Do Aspie children demand less attention than NT children?

Page 2 of 3 [ 35 posts ]  Go to page Previous  1, 2, 3  Next

laura123
Yellow-bellied Woodpecker
Yellow-bellied Woodpecker

User avatar

Joined: 16 Mar 2009
Age: 44
Gender: Female
Posts: 54

11 Jul 2009, 8:12 pm

whipstitches wrote:
Marcia wrote:
My son is Aspie and he is very labour intensive and always has been. He is a whirlwind of activity, talks non-stop, climbs all over me, likes to organise people and to play complex games which he has made up. If he is still and quiet for any extended period of time, then I know he is ill!


Sounds just like my little girl! She never stops talking.... we live in a very small town and sometimes it is embarrassing because people don't know that she has AS. They just give me looks like "why don't you make her shut up" or they will say things like "she sure is talkative... is she like that all the time?". I am used to her talking and don't really mind that much because just like lots of other Aspie kids, she spends a lot of time alone talking to herself. She talks to herself while playing with her dolls. It is a never ending string of "doll commentary" that can be heard through the air exchange register in the downstairs living room area. My husband and I get the biggest kick out of listening to the things that come through that little opening in the ceiling!!

Despite being a very solitary child, my daughter can be very demanding when she wants to be. She is very inflexible and has a lot of routines. We get "bossed around" by her a good bit of the time because she needs for us to do everything "just so".

This is SOOO my AS daughter!! ! She is way more demanding than her NT sister.
Quote:
My favorite (or maybe least favorite...hehehe) is when she decides to ask us opinion questions. She will ask things like, "What is your favorite color? Blue or green?".... when I say that my favorite is green, she will say, "Wrong.... your favorite color is blue. Daddy's favorite color is green."

We get "what's your favourite color?" Whatever you say 'Why?'" comes after :lol: . And then another 'Why?' and another.... She does try to start arguments sometimes: What color is my book? Green. NOO it's red. Even if it is green and she knows that, she just likes the argument :roll: .



whipstitches
Deinonychus
Deinonychus

User avatar

Joined: 12 Feb 2009
Age: 45
Gender: Female
Posts: 323
Location: Saskatchewan, Canada

12 Jul 2009, 10:48 am

laura123.... You have a daughter with AS? I am trying really hard right now to find other women and girls with AS or other ASD's. I am surrounded by girls on the spectrum at home and am really interested in learning from real people about what their little girls are like. The concept is much like WrongPlanet, but for women and girls only. I do love WrongPlanet, however. It is a valuable resource for sure! I just think an all female forum might be nice since there are so few of us. Especially for parents of girls with AS or other ASD's. If you are interested there is a link for my page in my signature line below. The address is www.aspiegirls.com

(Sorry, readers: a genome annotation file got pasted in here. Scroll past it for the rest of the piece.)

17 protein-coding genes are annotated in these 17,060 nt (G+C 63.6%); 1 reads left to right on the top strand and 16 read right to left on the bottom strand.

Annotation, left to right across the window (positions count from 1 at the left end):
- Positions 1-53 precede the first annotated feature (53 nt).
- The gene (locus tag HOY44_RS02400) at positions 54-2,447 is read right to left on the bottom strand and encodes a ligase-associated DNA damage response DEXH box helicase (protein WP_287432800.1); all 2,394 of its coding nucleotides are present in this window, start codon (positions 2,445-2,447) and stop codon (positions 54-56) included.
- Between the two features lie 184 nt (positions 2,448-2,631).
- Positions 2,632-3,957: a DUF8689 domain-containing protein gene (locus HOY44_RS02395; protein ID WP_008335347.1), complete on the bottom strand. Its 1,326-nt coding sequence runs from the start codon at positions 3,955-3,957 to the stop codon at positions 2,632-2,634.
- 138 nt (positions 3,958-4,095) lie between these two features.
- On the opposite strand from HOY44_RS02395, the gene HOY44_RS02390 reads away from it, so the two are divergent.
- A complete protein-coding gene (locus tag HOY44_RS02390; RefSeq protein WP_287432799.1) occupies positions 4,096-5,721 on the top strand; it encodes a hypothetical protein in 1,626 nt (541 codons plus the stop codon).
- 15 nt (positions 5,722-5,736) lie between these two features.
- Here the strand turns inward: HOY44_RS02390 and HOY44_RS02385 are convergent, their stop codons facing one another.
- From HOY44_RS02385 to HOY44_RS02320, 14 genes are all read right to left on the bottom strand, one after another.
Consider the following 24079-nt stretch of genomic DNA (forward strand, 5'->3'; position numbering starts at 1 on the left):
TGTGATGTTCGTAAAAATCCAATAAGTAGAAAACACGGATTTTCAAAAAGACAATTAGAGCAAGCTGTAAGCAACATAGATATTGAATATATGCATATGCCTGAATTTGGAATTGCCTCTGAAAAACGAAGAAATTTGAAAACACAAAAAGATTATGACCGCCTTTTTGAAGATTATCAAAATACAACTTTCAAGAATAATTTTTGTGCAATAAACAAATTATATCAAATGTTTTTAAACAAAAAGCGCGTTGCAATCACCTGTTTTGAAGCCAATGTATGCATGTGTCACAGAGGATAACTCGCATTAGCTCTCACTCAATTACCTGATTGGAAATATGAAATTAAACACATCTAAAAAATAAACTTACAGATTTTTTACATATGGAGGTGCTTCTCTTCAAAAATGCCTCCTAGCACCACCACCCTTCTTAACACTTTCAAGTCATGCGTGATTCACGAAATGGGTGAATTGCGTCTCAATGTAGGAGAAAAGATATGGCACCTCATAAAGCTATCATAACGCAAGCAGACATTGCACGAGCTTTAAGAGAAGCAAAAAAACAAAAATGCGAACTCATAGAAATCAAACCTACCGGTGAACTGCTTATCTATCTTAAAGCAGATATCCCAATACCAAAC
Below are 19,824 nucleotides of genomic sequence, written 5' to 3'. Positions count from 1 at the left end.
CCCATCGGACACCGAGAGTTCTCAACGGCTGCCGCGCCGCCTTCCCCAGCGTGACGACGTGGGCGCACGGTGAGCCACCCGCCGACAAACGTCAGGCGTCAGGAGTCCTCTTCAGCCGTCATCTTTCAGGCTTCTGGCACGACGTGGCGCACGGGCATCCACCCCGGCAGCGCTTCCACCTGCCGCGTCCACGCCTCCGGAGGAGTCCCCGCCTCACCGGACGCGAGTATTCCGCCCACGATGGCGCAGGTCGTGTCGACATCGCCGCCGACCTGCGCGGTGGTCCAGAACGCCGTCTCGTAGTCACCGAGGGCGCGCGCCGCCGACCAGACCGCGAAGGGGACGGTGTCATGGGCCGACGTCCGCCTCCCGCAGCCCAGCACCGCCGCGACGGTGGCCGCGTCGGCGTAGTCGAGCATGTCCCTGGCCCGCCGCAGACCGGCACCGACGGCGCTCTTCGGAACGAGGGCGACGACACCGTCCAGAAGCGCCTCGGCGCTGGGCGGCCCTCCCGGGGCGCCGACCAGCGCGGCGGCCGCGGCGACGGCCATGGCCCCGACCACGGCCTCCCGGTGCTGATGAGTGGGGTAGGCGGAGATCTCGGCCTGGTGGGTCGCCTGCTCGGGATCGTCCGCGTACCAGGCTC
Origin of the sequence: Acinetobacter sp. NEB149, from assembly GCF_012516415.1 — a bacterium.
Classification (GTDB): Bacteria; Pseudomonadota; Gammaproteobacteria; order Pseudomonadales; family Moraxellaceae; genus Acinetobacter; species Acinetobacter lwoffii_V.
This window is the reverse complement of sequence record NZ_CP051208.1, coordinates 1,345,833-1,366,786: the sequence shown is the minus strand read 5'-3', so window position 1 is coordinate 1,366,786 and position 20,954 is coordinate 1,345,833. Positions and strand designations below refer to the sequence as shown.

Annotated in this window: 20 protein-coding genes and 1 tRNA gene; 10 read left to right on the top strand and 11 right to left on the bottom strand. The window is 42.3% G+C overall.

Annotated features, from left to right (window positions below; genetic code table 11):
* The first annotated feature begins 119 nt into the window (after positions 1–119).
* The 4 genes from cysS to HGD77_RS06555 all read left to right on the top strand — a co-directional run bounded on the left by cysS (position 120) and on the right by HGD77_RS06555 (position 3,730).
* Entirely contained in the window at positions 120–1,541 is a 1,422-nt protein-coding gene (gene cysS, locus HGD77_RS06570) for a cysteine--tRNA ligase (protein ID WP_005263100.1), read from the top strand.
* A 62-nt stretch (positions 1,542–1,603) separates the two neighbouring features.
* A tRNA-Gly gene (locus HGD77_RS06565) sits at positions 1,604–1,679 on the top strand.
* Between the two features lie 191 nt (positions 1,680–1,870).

_________________
www.aspiegirls.com


laura123
Yellow-bellied Woodpecker
Yellow-bellied Woodpecker

User avatar

Joined: 16 Mar 2009
Age: 44
Gender: Female
Posts: 54

14 Jul 2009, 3:08 am

Thank you for your invitation. It's a really nice website. I watched the clip Diagnosing Autism in girls and it made me cry :cry: . My daughter is some much like the girl in the clip. I realised that deep down I still struggle to accept the fact that my daughter has AS.



Simone-Blanchard
Tufted Titmouse
Tufted Titmouse

User avatar

Joined: 18 Jul 2009
Gender: Female
Posts: 26

19 Jul 2009, 10:58 am

I played a big role in raising my NT little brother and I watched kids all the time. When I had my son I thought it would be similar to my little bro. That was my operating model (totally silly in retrospect). My GOODNESS was I wrong.

My guy has a diagnosis of mild Aspergers. He was an incredibly demanding baby. He had to be held 24-7, he would only sleep next to me, he would hardly eat anything outside of breastmilk until about 18 months, he woke up every few hours, he had horrible gas and digestive issues (poor bean). I was sleep-deprived for 2 years. And only mommy was acceptable. I would describe him as high needs. Thank goodness for the Bjorn and the sling.

Now that he is a toddler, things are getting much easier. He is really into books and can self-amuse for large chunks of time. At this age, my little brother was a lot more hyper and hard to corral ... he was a wild man with limited fears. My son is pretty easy going ... I don't have to worry about him jumping off things or tearing part the house. (Of course I have another set of concerns.)